Kim Weeks' Blog
As the new year approaches, you may wonder what changes are ahead for you and your family. If you have been thinking about selling your home in the coming year, there are a few pretty good reasons to do so. Read on, and you may find some new real estate goals for the new year.
There’s Not A Lot Of Inventory
If the inventory is low, you’ll find that it’s a great time to put your home on the market. Your home will sell a bit faster and attract more buyers. If the market is particularly busy, you may get an even better price than expected for your home.
People Want Homes Fast
Certain times of year bring a bit more urgency to the market. Employees may be more apt to have transfers within their company. Families may be looking to move in before the start of the school year. These situations can get your home off the market fast for the right price.
The Seasons Of Real Estate Are Different
While we typically think of spring as starting in late March, spring in the real estate world actually begins in January. Once the holidays are over, it’s believed that people are ready to make moves with their properties. This early season holds especially true in warmer climates. It’s thought that the earlier in the year a home is listed, the more it will stand out on the market. If you’re listing a house in a warmer climate, keep in mind that people who are looking to escape cold climates are looking to buy in the early months of the year.
Keep in mind that if you do live in a colder climate and plan to sell and your property has some great outdoor space, you may want to wait until a warmer time of year to sell.
The Lower The Price Of The Home The Faster It Moves
If your home is on the lower end of the price spectrum, you may be able to sell whenever you’d like., These home are attractive to first-time buyers and move fast off the market. They’re great for starter homes, fixer uppers, and house flippers.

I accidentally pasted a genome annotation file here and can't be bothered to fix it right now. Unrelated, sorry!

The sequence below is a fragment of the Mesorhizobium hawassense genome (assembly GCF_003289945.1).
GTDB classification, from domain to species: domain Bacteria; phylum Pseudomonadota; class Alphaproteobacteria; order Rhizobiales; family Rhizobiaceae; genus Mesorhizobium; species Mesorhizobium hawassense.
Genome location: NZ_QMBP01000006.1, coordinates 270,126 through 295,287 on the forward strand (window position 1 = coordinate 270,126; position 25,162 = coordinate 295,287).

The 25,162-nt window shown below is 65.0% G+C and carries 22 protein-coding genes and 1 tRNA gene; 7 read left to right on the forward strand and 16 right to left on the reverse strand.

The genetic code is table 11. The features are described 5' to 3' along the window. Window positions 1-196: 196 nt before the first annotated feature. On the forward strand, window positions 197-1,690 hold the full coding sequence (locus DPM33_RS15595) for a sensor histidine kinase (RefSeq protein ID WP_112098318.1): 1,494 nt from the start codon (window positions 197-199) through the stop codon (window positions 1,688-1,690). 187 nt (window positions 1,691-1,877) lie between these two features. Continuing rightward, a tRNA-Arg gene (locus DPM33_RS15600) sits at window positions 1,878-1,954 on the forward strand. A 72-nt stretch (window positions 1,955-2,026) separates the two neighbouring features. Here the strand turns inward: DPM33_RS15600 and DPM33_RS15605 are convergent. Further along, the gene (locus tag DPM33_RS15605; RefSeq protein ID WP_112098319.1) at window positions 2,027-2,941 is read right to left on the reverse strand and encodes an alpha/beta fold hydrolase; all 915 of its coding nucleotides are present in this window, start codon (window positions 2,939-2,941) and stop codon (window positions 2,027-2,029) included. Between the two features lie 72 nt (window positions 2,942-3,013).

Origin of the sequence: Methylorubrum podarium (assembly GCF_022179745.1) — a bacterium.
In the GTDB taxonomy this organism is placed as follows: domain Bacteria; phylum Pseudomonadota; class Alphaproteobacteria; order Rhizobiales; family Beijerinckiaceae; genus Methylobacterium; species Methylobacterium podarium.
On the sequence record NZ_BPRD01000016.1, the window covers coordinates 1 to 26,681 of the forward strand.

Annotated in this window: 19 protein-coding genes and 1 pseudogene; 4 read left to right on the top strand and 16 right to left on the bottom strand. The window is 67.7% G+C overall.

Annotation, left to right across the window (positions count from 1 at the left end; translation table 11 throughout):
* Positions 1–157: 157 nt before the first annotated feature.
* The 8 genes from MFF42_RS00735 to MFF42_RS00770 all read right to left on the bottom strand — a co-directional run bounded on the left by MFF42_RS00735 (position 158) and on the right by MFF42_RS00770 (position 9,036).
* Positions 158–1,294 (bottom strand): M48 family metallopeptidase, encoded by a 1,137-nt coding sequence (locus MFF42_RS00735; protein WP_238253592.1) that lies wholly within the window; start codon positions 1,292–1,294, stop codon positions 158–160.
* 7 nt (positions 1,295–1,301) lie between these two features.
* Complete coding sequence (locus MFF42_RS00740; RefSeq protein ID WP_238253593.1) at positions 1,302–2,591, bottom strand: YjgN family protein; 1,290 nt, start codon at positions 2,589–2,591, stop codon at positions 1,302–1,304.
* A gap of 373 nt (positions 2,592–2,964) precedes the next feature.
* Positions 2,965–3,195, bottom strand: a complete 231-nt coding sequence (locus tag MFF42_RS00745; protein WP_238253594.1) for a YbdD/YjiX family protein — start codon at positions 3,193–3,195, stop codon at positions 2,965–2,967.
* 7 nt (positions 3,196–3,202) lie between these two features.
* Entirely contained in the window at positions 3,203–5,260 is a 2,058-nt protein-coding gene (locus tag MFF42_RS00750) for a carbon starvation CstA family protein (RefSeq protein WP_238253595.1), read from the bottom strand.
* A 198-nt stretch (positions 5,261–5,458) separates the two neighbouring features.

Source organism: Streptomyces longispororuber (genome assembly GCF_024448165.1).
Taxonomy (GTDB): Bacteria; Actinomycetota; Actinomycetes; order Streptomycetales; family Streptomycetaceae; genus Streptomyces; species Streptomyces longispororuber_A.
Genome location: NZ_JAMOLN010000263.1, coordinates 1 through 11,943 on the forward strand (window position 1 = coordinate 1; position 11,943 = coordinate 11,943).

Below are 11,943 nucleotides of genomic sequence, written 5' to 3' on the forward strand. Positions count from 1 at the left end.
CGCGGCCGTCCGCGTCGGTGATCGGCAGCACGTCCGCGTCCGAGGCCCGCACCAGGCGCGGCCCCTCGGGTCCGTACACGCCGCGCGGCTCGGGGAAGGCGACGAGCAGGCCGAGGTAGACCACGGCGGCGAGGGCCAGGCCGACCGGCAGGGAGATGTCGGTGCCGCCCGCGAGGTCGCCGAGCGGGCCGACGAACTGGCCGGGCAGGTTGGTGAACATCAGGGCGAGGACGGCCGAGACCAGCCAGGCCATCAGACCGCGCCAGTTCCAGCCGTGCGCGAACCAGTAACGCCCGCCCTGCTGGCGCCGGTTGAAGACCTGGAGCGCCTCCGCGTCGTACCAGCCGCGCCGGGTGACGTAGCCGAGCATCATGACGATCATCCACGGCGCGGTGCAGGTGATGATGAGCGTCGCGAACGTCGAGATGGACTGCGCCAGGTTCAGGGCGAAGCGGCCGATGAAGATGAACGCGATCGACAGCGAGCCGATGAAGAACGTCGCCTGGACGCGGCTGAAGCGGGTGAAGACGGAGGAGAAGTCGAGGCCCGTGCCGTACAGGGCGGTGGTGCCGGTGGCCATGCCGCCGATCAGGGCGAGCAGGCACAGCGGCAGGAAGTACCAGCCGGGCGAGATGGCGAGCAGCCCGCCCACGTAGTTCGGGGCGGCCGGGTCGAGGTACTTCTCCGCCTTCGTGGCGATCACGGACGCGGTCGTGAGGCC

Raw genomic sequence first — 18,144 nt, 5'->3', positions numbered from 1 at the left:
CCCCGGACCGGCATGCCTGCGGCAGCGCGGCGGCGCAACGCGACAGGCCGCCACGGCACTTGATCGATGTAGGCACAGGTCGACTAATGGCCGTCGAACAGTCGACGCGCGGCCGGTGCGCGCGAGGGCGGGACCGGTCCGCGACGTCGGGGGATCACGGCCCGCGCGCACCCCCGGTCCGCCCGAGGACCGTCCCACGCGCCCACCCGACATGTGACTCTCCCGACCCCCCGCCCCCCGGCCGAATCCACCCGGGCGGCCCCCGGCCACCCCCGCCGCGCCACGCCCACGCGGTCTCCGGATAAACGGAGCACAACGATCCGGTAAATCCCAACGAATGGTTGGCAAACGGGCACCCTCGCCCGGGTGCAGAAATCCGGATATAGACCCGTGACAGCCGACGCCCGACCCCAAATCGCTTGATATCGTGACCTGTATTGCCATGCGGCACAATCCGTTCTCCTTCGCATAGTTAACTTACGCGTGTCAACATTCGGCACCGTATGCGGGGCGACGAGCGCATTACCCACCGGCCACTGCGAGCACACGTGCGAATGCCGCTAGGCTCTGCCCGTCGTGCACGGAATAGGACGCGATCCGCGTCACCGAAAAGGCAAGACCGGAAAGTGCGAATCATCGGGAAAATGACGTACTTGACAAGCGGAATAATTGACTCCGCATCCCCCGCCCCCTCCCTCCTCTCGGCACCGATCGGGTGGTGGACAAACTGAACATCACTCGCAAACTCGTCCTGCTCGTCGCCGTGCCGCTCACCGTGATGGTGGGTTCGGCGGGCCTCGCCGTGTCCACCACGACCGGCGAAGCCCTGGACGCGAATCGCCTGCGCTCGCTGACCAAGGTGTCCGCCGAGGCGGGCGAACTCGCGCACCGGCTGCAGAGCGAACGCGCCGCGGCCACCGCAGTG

The bottom line is that in a hot market there may be no wrong time to sell. If you speak with a REALTOR® and they believe the time is right, and you’re itching to move on to another property you should. Real estate agents have the knowledge and experience that can help you to find the right time to sell as well as the sweet spot for pricing your home.
5 Finnegan Way, Newbury, MA 01951
Many homeowners are unaware that the most common causes of house fires are cooking related. According to data from the National Fire Protection Association (NFPA), cooking fires cause 46% of house fires and 44% of household injuries.
You aren’t alone if you think those numbers are shockingly high. However, most of us are never taught cooking safety techniques. In this article, we’re going to give you some tips to protect you and your family from the most common and some lesser known causes of kitchen fires.
Cooking fire statistics
Knowing the most common causes of cooking fires is a great way to understand just how dangerous certain types of cooking really are. The NFPA reports that frying is the most dangerous type of cooking. Two-thirds of cooking fires were the result of the ignition of food and cooking materials.
In terms of equipment, the range or cooktop is the most dangerous part of the kitchen, causing over 60% of fires. However, much of the time the cause comes down to leaving your equipment unattended.
One of the most important things you can do to reduce the risk of house fires is to stay in the kitchen while you’re cooking. Unattended ranges, stovetops, and ovens can be particularly deadly since they can happen as a result of someone dozing off while watching television, or someone forgetting they left a burner on after they go to sleep.
A good way to monitor your cooking is to always use a timer, even if you don’t necessarily need one for the cooking that you’re doing. Also, be sure that your smoke detectors are working and that you have a functional fire extinguisher in your home. Make sure your family knows what to do if they encounter a fire.
Before you turn on your burners before frying, make sure there is nothing around your oven that can catch fire. A food container, oven mitts, wooden utensils, paper towels, or curtains could all potentially catch fire if they come in close contact with a burner.
Clothing is also a leading cause of kitchen fires that turn fatal. Make sure sleeves and other pieces of clothing aren’t near any burners or open flames.